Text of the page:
No Malaysian Grand Prix is seemingly ever complete without a controversy over team orders, and this year it came courtesy of Williams F1 drivers Felipe Massa and Valtteri Bottas.

Massa was told to make way for Bottas in the closing stages of Sunday's race in Sepang to allow the Finn to attempt to overtake McLaren's Jenson Button, who was running just ahead of them on the road in sixth place. But the choice of words from pit wall telling Massa that "Valtteri is faster than you" possibly evoked bad memories of his time as Ferrari's number two driver, and he conspicuously refused to comply with the instruction.

"He didn't do what we would have preferred him to," admitted Williams' chief operations engineer Rod Nelson after the race as the team packed up in Malaysia and prepared to head to Bahrain for next weekend's race.

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"You've got to understand, we look to maximise constructors points whenever we go racing," he explained. "Felipe was running fairly high temperatures on his engine, and we were a little bit concerned about it. Valtteri had much fresher tyres certainly than Jenson did, so we thought that it would have been good to give Valtteri a go at getting past Jenson.

"If he hadn't achieved that in two or three laps then we would have swapped our drivers over again and everyone would have been happy," Nelson added.

"We felt that Valtteri stood a quite a good chance of getting past Button because his tyres were about five laps younger, and we felt that Felipe was compromised in that way because his tyres were a little bit older than Valtteri's and because he had a temperature problem," he continued. "If you look at the TV then you can see him pulling out to the right hand side to try and cool down the right hand side of the car, which was something Valtteri didn't have to do."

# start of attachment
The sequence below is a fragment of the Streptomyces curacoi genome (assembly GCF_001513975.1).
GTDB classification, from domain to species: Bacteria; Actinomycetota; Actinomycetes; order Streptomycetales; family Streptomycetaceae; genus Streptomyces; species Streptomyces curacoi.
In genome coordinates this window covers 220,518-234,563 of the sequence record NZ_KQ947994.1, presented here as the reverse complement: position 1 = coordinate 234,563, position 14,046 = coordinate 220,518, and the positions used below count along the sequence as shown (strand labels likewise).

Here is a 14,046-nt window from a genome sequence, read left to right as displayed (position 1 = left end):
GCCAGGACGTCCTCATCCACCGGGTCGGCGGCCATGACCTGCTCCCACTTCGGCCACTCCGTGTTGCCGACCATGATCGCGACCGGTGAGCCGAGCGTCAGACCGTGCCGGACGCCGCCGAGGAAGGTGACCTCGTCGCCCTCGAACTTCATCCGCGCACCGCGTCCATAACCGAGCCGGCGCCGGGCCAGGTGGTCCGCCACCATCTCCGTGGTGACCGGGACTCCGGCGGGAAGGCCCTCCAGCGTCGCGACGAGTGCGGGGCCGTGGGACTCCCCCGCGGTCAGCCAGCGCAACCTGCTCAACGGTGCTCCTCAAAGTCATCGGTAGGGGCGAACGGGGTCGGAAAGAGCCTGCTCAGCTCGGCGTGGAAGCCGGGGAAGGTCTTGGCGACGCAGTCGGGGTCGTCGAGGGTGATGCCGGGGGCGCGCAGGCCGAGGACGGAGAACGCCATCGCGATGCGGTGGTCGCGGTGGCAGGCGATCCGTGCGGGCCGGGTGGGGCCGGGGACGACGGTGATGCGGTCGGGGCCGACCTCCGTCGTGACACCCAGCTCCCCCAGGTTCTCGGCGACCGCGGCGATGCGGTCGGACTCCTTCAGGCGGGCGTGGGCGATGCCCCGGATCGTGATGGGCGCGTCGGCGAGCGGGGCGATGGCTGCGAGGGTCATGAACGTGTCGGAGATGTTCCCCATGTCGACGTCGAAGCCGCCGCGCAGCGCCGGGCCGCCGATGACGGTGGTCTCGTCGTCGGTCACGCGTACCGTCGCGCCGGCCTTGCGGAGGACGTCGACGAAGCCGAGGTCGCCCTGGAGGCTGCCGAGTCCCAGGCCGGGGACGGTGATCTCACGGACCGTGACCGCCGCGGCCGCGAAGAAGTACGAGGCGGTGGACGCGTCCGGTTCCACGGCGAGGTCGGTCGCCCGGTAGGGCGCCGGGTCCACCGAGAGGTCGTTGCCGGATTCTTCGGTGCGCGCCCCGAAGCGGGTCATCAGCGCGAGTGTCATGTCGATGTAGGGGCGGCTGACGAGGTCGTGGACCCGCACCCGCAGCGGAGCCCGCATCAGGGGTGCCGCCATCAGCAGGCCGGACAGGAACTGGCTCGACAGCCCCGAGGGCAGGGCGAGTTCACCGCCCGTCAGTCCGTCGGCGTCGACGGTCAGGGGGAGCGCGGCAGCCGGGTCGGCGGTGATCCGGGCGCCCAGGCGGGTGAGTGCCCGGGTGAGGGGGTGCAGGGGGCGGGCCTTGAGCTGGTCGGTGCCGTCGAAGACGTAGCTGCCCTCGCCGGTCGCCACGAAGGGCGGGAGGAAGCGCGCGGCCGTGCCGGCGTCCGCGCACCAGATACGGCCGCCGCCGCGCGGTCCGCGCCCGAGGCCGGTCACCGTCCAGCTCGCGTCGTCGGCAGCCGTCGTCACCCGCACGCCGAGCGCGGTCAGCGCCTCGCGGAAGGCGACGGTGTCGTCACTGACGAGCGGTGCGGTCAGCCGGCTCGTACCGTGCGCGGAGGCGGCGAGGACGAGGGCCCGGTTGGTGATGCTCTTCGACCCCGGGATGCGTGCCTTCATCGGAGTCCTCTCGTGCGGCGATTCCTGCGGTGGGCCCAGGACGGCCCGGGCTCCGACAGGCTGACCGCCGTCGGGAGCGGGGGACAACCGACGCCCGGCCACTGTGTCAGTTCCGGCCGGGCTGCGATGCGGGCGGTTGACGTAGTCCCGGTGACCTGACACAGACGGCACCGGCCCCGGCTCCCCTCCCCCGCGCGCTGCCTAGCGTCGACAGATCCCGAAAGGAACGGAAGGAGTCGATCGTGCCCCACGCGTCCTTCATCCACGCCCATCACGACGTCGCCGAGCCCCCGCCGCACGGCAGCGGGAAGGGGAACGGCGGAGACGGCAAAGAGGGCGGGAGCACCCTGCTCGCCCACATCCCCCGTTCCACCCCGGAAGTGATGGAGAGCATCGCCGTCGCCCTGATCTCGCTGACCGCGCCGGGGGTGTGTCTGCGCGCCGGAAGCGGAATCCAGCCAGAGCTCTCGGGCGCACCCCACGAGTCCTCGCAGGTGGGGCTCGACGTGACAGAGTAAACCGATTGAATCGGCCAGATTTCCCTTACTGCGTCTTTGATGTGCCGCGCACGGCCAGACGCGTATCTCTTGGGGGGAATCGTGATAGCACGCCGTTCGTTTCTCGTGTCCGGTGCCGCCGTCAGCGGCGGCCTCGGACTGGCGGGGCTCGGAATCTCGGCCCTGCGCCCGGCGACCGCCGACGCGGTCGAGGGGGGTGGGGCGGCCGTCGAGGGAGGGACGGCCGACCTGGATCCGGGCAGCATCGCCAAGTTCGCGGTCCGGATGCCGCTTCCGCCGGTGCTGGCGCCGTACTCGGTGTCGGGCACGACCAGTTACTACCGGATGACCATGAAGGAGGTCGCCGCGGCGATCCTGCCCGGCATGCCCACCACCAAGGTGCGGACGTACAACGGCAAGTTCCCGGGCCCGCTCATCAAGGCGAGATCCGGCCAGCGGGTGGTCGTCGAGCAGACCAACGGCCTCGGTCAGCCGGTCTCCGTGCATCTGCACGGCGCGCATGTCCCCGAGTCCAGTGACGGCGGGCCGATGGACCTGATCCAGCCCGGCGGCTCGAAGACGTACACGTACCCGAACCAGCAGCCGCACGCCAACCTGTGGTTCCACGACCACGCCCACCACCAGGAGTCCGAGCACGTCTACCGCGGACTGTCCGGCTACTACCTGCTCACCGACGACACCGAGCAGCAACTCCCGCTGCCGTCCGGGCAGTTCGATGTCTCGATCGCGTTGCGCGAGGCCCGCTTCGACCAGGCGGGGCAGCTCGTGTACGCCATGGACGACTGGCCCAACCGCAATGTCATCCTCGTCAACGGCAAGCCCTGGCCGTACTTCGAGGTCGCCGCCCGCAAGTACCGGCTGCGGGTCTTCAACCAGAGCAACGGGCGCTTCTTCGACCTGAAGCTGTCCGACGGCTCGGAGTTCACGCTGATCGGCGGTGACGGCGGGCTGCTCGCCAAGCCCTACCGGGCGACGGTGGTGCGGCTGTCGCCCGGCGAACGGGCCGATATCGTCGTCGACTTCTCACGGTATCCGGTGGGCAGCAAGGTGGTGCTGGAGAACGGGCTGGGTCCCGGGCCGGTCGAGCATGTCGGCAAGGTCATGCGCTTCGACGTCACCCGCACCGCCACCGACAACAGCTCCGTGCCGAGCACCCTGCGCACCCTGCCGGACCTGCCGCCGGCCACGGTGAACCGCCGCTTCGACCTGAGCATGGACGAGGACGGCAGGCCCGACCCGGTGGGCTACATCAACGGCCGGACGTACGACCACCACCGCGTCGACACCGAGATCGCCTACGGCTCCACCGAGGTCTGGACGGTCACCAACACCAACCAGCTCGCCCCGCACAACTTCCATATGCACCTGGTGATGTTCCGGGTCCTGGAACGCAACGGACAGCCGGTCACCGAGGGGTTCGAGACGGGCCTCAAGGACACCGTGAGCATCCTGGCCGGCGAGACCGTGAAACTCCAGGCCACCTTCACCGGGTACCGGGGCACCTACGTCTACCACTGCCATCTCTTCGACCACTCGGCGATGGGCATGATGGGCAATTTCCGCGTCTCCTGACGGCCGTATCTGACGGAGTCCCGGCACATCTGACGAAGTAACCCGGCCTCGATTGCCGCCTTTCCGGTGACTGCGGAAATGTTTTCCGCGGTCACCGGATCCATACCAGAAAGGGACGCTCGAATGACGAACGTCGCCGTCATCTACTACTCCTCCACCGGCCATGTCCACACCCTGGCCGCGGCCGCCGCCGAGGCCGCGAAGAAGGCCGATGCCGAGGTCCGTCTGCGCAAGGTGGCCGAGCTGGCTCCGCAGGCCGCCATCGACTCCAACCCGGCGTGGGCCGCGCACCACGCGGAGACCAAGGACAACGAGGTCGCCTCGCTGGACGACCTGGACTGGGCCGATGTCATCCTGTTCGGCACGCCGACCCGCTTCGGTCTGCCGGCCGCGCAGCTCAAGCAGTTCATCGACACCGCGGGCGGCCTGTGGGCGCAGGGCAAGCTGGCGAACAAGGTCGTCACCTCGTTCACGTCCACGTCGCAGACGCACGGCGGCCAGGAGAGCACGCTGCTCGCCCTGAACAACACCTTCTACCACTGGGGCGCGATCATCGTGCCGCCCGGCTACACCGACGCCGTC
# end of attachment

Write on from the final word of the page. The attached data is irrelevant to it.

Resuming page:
Nelson agreed that he and Williams race team manager Peter Vale would need to discuss the events of the day with both drivers to make sure everyone knew what had happened and why so that there was no similar tension in the future.

"We'll go through everything with the drivers tonight and discuss the situation and what we expect," he said. "It's not team orders it's a strategic decision based on the performance of the relative course of both cars.

"There's always something you're going to do which is going to cause a bit of a fuss, but it's fairly straightforward and it's the way that we work," he pointed out.

"There's nothing else going on in the background," he insisted. "We don't want to put one driver down and one driver up, we don't have team orders in that respect at Williams. We don't run like that.

"It's not like other teams where they have a number one driver and a number two driver: we have two number one drivers."